Come From Away opened March 12, 2017 at the Gerald Schoenfeld Theatre with book, music and lyrics by husband and wife duo Irene Sankoff and David Hein.

Post-9/11 Musical Inspires Hope in Times of Tragedy

come from awayOn March 12, 2017, a new musical Come From Away had its official opening night at the Gerald Schoenfeld Theatre. The show had been running in previews since February 18, 2017. The musical has book, music, and lyrics by husband and wife songwriting team Irene Sankoff and David Hein. Newcomers to Broadway, this duo has been working for a long time to bring their biggest work yet to the major league. The show premiered at the La Jolla Playhouse in California in June 2015, followed by the Seattle Repertory Theatre later that year. Enjoying extended runs in both cities, Come From Away even broke box office records in Seattle. Two more productions would take place before the show found its way to Broadway: first at Ford’s Theatre in Washington, D.C. in the fall of 2016, and then at the Royal Alexandra Theatre in Toronto, Ontario over the 2016-2017 holiday season. The show is directed by Christopher Ashley, the artistic director of the La Jolla Playhouse, whose previous Broadway credits include the 2000 production of The Rocky Horror Show, the 2007 production of Xanadu, and the 2009 production of Memphis. The Broadway cast includes Petrina Bromley as Bonnie, Geno Carr as Oz, Jenn Colella as Beverley and Annette, Joel Hatch as Claude, Rodney Hicks as Bob, Kendra Kessebaum as Janice, and Chad Kimball as Kevin T. and Garth.

The Biggest Surprise of the SeasonCome From Away on Broadway

Upon its opening night, critics were generally overwhelmed with praise for Come From Away. Ben Brantley of The New York Times called the show “a gale of good will” and a “big bearhug of a musical.” Meanwhile, Joe Dziemianowicz of the New York Daily News found the show to be a crowd-pleaser, inspired by the way the musical demonstrates the when times are tough, people coming together can make it all better. In addition, Joe Westerfield of Newsweek praised the musical for taking its audience to a place that it didn’t know it wanted to go, and then making it wish it never had to leave. Frank Scheck of the Hollywood Reporter found the show “heartwarming” and “thoroughly entertaining.” As for Peter Marks of The Washington Post, he found the show to be “effervescent” and a great antidote for our American soul. Steven Suskin of The Huffington Post found the show to be different and gripping, calling it “brave” and “heart-tugging.” Finally, Johnny Oleksinski of the New York Post called Come From Away the biggest surprise of the season, and stated that “every New Yorker must see this show.”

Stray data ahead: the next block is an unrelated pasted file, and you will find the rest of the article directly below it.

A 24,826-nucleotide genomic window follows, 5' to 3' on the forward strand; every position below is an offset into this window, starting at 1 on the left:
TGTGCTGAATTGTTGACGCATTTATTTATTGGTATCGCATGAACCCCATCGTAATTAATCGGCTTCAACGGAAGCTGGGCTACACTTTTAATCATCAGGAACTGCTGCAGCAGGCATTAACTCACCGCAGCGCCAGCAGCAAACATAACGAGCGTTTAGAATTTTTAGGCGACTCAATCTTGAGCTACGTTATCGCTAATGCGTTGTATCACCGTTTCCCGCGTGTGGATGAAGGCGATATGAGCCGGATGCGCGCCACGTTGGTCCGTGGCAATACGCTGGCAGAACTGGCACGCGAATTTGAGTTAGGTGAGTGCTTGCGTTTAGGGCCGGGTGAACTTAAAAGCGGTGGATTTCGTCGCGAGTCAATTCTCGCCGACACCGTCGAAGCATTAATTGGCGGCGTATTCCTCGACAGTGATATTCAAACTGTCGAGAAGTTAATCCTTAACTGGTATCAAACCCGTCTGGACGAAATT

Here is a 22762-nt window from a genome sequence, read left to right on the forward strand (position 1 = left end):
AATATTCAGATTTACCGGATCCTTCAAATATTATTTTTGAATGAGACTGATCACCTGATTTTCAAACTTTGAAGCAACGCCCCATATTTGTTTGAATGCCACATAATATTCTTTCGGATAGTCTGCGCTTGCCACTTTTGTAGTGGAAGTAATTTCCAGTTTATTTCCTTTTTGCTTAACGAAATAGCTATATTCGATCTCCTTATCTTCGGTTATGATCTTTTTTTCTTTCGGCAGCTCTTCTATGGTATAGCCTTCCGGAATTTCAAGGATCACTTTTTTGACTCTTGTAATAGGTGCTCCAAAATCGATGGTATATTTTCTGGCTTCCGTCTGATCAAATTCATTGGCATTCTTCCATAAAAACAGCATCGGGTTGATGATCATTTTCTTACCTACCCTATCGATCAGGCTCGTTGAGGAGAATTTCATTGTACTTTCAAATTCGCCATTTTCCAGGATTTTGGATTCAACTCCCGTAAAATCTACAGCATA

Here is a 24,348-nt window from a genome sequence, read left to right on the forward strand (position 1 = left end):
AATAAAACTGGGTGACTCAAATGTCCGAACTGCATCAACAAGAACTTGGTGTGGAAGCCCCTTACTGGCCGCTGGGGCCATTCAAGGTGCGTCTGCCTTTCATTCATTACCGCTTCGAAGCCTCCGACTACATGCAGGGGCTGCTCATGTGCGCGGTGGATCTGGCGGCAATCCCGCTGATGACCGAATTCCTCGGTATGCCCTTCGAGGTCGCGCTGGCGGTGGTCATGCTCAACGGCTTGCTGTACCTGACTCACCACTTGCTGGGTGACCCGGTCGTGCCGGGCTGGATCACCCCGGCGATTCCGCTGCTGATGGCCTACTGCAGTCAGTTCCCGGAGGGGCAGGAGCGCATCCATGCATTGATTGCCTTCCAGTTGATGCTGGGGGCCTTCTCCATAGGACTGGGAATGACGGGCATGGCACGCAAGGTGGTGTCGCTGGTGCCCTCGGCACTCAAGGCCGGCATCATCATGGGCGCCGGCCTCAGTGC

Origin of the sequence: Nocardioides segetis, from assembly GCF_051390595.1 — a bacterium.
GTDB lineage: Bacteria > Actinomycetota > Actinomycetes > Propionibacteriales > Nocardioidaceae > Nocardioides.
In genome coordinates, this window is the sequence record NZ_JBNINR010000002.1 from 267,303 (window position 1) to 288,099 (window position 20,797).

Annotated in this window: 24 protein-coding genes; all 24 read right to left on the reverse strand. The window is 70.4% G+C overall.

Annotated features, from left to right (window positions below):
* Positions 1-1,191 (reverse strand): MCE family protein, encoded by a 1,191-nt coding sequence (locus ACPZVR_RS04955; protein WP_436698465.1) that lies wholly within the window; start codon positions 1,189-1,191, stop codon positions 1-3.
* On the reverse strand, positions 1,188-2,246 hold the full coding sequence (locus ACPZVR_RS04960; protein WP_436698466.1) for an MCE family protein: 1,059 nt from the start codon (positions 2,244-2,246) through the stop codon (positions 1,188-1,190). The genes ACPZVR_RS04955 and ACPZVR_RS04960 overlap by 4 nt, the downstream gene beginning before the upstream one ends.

A Tough Sell, but Will Box Office Rise to the Occasion?

It is difficult for a new musical to find its audience when it has nether neither big stars nor a recognizable title. In the case of Come From Away, this musical may just be a contender for some of the most desired Tony Awards, but that won’t be for several more months. The question is whether this string of positive reviews will be powerful enough to send the box office to a level where the producers can rest assured that the show will go on for a long time, allowing for the New York Post’s dictum that every New Yorker must see it. In the last reported week of box office figures, the week ending March 12, 2017, Come From Away brought in a weekly gross of $632,318, which represents 58.12% of its gross potential. Over the course of the four weeks to date, the average percentage reached of gross potential has been 64.61%. While this is not terrible, the show will have a hard time earning any profits if it remains at this level. Therefore, the producers can only hope that these positive reviews will inject some lifeblood into the box office demand. In any case, the show will be around for quite a while longer, and word of mouth has been known to have a domino effect.